I saw the Lord seated on a throne, high and exalted, and the train of his robe filled the temple. Isaiah 6:1
The angel of the Lord appeared to Moses in flames of fire from within a bush. Exodus 3:2
We are often told that people are wide open to the idea of the “spiritual” - the “religious”, the “numinous”, call it what you like - but they have no time for “organised religion”. And so the churches are emptying while they pursue their quest elsewhere.
Well yes, organised religion (I detest that word with all its negative connotations, but sometimes you have to make do) can be a curse, no doubt about that. It can become a habit, almost a drug or a prison. I heard of a minister who, having conducted his last service before retirement, never entered the doors of a church again. His religion had, presumably, been operating on auto-pilot and when the plane eventually landed he couldn’t run away quickly enough.
But while recognising the dangers of such barren religiosity, it is worth asking what people who “have no time for organised religion” actually want. Unorganised religion? Disorganised religion?
I suspect that what they are in fact looking for is private religion - that is, religion they can practice with minimal interruption to their normal routine, and without having to bother about burdensome responsibilities. "I want the feelgood factor, but not the cost of commitment" - I hope I’m not judging too harshly, but that, in reality, is what such people are saying. Putting it even more bluntly, private religion is essentially selfish religion.
It is, after all, far easier to burn incense at home in a dimly lit room, or sit meditatively in an empty church, or scan the stars on a solitary hillside walk than it is to help with the washing-up at the end of a service, or play table-tennis with the local yoof on a Friday night after a hard week, or turn out on a cold evening for a difficult church meeting. But these things, in reality, are a large part not only of what organised religion is about, but, more to the point, of what true religion is about.
True religion is inescapably corporate and unashamedly down-to-earth. Yes, it starts in a personal, intimate encounter between the individual and God. But it never ends there. Christian baptism, for example, the sacrament of initiation, is initiation not only into Christ, but also into his community. You cannot become a Christian without becoming part of the body of Christ, the church: it’s part of the “package”. By choosing Christ you choose the church.
And the church is not some nebulous, mystical entity. No, it is people - and, very often, precisely those people you have to learn to love, even if you do not particularly like them: that man with the maddening habit of talking too much, that woman who never stops grumbling. And it is responsibility: working, serving, sacrificing.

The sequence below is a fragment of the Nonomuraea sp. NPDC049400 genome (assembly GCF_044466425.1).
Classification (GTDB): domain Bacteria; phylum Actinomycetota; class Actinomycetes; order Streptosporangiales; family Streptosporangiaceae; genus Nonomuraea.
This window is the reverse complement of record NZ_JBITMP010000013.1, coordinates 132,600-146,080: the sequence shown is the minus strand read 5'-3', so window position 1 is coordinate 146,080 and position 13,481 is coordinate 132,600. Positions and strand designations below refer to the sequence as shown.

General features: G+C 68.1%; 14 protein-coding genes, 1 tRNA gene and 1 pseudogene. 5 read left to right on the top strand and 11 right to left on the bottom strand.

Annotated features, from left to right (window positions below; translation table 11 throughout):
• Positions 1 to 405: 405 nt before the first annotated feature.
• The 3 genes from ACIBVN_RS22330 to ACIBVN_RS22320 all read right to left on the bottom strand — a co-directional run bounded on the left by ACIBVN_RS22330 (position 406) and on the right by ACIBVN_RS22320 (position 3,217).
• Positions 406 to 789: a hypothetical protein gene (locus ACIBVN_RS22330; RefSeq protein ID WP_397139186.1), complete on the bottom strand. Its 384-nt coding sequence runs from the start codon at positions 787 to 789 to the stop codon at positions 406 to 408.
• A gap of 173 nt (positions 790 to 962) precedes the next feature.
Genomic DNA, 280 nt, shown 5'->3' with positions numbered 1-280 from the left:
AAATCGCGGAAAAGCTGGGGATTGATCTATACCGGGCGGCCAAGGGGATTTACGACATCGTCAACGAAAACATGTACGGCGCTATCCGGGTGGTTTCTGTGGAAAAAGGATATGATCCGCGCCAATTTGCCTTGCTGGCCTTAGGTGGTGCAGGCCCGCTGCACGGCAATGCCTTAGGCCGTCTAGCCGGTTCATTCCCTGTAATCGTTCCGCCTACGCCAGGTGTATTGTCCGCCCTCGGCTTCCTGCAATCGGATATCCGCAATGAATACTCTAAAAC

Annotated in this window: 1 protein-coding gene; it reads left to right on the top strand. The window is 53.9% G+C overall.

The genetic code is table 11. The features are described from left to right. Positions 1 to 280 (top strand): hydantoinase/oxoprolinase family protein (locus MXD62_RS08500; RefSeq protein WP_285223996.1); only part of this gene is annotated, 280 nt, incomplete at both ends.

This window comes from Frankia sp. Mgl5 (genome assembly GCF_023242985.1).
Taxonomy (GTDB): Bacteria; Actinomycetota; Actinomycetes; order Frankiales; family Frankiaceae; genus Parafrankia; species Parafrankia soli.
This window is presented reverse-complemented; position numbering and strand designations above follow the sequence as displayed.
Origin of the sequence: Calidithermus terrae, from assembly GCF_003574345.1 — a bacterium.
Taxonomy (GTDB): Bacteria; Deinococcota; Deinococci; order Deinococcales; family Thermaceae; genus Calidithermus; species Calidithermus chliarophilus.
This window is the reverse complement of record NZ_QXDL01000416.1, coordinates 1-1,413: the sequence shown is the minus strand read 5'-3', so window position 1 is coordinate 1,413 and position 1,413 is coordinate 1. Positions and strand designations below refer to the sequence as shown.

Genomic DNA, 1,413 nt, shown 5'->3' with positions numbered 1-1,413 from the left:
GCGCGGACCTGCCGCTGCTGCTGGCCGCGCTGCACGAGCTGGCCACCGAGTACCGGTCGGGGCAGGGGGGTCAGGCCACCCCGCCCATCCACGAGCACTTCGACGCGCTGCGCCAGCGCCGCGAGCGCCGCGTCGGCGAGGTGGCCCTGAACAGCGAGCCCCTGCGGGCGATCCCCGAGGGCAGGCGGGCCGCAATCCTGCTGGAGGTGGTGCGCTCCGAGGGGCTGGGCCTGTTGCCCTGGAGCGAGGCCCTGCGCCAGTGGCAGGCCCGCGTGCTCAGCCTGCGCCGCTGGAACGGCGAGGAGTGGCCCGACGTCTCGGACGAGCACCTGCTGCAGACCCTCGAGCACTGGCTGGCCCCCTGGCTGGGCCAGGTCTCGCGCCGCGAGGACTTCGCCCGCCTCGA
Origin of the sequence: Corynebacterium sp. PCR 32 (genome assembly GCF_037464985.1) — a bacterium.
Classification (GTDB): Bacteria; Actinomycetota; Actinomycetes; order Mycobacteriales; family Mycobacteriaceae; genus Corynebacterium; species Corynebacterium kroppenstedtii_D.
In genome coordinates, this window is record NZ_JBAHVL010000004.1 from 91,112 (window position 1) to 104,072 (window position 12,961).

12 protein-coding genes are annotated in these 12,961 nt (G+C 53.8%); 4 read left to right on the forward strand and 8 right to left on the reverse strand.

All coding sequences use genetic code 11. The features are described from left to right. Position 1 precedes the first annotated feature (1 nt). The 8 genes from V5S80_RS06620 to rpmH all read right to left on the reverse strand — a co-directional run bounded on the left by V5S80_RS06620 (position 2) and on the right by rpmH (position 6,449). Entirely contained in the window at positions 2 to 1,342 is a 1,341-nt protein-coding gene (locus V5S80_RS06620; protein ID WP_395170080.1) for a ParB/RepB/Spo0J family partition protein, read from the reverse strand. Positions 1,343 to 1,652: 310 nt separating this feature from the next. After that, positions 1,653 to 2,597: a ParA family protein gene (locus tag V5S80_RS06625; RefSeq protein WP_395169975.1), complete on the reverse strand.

This is not to dismiss the reality or the importance of the numinous: God forbid! There are indeed precious times of intimacy with God, even of awe and wonder. But it is to locate those times precisely where they belong - in the sheer ordinariness of life in general, and of religious observance in particular.
Moses had an encounter with God in a bush that burned but wasn’t consumed. A numinous experience if ever there was one. But where did he have it? Out in the fields while he was getting on with his day job of minding his father-in-law's sheep. And what did it lead to? Work. Responsibility.
Isaiah had an awesome vision of God that changed his life for ever. Where did he have it? Well, it’s not made explicit, but mention of “the temple” suggests he was going about the normal business of worship. And what did it lead to? Work. Responsibility.
Luke 4:16 tells us that Jesus went to synagogue every Saturday, "as was his custom". Perhaps he didn’t always feel like it; but he went, obeying the call of, yes, organised religion. In the days before he went to the cross he did plenty of praying and agonising; but we also find him kneeling down and washing the smelly, dirty feet of his disciples. Not much numinousness there.
"I want God, but I don't want organised religion." It sounds fine. Who, in their senses, wants to be like those poor saps on the leadership team of a church, with difficult people to deal with, tricky decisions to make and long agendas to work through?
But, sorry, you can’t have it that way; God is simply not available on those terms. True religion is about rolled up sleeves as much as about bended knees. Get used to it!
Almighty God, thank you that you meet with us in the nitty-gritty of everyday life. Help me to rejoice in routine activities, whether explicitly “spiritual” or down-to-earth “practical”. Amen.